"Don't touch anything," I told her.
We descended down into the bunker. Anna's eyes seemed to grow several sizes larger.
"Ohmygod," she said, staring at the various trophy cases arranged through the room. In the instant we reached the ground, she darted forward--inspecting each one with her palms pressed up against the glass. "Ohmygod."
"Right," I said. "Um. About the whole 'not touching' thing."
"This is--this is the original Scourge's mask!" she said, staring into one of the cases. There was another jawless skull there--along with a hat and cloak. All three pieces of the costume were colored as black as midnight.
She turned and stared at me.
"You don't know who the Scourge is?"
I shrugged, walking past her. "I don't keep track of cape stuff."
"He's, like, your nemesis! Or was, anyway," she said, turning back to the case. "He disappeared sometime in the 80s--folks figured the Skull finally did away with him."
"Nemesis. Great," I said. "So you know a lot about this stuff?"
"Know about it? I live it!" she said. "You've got to let me sleep over here a few nights--there's so much stuff here to go through! And you haven't even shown me the equipment room--"
I unzipped the duffel bag and removed the helmet and costume, putting them back into their mounts. "To tell you the truth," I said, "I don't think I've even explored this whole place."
"...seriously?" She stared at me, dumbfounded.
"What? I haven't had access to it for very long," I said. "But don't go getting lost, okay? We've only got a little time before this Mr. Sumerset shows up. I need to figure out what I'm going to tell him--what about the Skull, what's happened so far--if I should even mention that this bunker exists."
"Good idea," a voice said above me. "While you're at it, you should definitely leave out the fact that you decided to bring your school friend down for a visit."
The elevator hummed, descending again. This time, there was a man on it--dressed in a black sports jacket and white-collared shirt, minus the tie. He was old--so old the wrinkles seemed to be carved into the bone--and had a large, lumpish nose. His face was locked into an expression of constant indignation, as if the whole universe was arranged in a fashion he found aesthetically displeasing.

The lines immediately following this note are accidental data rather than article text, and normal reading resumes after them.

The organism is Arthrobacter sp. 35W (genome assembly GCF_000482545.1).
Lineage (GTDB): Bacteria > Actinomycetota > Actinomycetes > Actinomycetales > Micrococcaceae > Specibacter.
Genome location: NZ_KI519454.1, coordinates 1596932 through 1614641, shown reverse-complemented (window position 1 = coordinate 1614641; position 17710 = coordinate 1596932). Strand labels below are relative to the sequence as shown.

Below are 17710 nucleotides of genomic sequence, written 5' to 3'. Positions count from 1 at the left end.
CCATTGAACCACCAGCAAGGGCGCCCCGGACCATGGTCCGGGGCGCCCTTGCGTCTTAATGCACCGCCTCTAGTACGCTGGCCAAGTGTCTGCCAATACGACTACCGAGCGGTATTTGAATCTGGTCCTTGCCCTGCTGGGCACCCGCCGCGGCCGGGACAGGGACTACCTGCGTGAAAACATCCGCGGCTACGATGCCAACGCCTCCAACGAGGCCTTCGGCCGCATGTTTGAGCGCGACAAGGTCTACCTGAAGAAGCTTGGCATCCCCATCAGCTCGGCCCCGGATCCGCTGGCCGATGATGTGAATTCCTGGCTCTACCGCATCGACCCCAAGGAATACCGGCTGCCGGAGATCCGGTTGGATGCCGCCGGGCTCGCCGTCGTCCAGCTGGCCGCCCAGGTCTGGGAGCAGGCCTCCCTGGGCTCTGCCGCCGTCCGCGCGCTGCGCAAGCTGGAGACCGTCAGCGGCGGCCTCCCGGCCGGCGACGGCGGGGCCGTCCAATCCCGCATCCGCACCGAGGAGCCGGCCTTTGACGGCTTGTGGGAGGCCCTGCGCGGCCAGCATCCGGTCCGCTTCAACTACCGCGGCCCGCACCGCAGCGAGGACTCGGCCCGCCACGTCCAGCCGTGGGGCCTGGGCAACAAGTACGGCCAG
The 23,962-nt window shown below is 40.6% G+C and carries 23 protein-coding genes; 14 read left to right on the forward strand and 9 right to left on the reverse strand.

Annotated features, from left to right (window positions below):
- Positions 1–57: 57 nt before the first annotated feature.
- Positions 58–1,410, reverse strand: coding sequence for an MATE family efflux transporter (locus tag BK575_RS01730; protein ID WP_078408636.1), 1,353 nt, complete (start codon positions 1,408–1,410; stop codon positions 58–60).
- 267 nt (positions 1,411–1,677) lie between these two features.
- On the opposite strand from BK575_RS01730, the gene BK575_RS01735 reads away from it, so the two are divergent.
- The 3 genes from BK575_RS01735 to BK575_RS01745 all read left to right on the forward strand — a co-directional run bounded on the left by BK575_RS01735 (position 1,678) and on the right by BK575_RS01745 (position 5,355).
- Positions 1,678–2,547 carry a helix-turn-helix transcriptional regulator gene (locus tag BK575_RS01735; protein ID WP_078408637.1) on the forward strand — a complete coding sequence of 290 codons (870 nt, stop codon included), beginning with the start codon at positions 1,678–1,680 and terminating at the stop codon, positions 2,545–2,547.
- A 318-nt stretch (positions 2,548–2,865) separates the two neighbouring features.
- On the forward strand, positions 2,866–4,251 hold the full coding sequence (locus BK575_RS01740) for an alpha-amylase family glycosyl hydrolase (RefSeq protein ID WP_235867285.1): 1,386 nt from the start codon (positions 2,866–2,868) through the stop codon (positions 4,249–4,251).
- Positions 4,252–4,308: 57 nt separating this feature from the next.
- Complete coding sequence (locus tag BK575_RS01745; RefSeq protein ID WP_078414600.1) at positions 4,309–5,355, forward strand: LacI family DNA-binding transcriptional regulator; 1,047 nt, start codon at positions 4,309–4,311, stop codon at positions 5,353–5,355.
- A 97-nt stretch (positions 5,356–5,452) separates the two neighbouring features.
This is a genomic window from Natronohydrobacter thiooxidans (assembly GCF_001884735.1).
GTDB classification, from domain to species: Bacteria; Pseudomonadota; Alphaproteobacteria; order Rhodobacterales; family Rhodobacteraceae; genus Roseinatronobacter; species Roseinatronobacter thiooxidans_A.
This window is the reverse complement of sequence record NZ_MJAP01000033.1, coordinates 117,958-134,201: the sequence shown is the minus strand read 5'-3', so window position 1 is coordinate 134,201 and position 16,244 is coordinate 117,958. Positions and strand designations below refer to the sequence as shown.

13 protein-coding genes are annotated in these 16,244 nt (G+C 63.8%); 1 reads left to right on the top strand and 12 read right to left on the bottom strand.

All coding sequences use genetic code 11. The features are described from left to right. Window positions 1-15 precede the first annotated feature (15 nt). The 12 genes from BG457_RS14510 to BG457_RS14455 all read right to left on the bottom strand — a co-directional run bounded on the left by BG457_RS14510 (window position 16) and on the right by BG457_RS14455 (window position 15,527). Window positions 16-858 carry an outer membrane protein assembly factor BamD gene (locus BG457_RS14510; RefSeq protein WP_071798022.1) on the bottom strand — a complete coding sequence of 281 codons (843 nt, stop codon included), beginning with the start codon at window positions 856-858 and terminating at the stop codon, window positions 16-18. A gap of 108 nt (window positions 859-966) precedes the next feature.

"Uh," I began, stepping back.
"I'm Sumerset," he said, giving us both a look. "And I assume you're the damn fool who decided to bring your friend down here for playtime."
"It's not like that--" I began, but Anna cut me off.
"I won't blab about this to anyone," Anna said. "Scout's honor!"
"Won't do. I've known too many girl scouts," he replied. He leaned heavily on a sleek black cane; as he walked forward, I noticed a pronounced limp. He didn't seem particularly threatening--but the fact that he knew about the bunker still left me feeling vulnerable.
"Mr. Sumerset," I said. "I take it you know about my mother's secret, then."
"By now, I'm guessing the whole goddamn highschool knows about your mother's secret," he replied. "Or did you only blab it to this one?" He pointed his cane at Anna.
Anna glared. "She didn't blab it to me--she--"
"Whatever. Uninterested," he said, waving his hand. "You're going to sit down and tell me everything that's happened so far. Including what happened when you took one of the suits out for a joy ride."
I blinked, looking from Anna back to Sumerset. "But how did you know about--"
"You haven't been watching the news, have you?" he asked.
"News? But no one there saw me except for Sharkface," I said. "Why would there be news coverage?"
"It ain't what you did last night that made the news," he said. "It's what you left behind."